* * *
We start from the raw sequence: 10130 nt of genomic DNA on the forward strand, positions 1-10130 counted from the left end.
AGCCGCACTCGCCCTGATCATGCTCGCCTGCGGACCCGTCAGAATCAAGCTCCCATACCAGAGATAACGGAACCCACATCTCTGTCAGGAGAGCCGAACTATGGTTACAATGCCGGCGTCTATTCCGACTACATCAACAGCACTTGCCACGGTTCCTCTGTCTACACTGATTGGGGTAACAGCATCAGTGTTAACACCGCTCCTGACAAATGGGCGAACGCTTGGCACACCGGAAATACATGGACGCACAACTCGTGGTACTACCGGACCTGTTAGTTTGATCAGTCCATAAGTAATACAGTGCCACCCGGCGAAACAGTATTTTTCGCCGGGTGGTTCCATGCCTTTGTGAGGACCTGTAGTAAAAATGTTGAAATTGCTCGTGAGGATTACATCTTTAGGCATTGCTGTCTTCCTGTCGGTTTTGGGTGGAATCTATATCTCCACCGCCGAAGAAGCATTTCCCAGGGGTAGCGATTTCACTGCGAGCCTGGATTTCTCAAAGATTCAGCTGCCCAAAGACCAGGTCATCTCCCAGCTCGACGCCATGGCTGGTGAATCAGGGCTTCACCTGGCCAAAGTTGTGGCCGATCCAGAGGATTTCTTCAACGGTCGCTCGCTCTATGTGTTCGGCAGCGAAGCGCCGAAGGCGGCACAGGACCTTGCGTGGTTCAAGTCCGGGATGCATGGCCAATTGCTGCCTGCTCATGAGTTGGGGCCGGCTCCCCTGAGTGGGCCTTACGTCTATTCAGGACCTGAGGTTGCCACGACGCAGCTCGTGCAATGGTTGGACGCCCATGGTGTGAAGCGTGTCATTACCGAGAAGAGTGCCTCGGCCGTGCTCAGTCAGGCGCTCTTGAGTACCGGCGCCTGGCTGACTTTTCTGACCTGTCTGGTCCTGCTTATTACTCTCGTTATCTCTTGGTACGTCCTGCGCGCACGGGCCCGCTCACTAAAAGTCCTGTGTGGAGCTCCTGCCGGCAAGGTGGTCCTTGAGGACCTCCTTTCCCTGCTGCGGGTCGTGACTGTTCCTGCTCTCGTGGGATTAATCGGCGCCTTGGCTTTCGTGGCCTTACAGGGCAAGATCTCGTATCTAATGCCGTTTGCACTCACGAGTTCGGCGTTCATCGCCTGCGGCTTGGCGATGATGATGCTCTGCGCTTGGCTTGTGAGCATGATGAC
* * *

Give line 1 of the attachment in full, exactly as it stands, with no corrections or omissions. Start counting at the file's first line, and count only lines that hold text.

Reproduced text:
We start from the raw sequence: 10130 nt of genomic DNA on the forward strand, positions 1-10130 counted from the left end.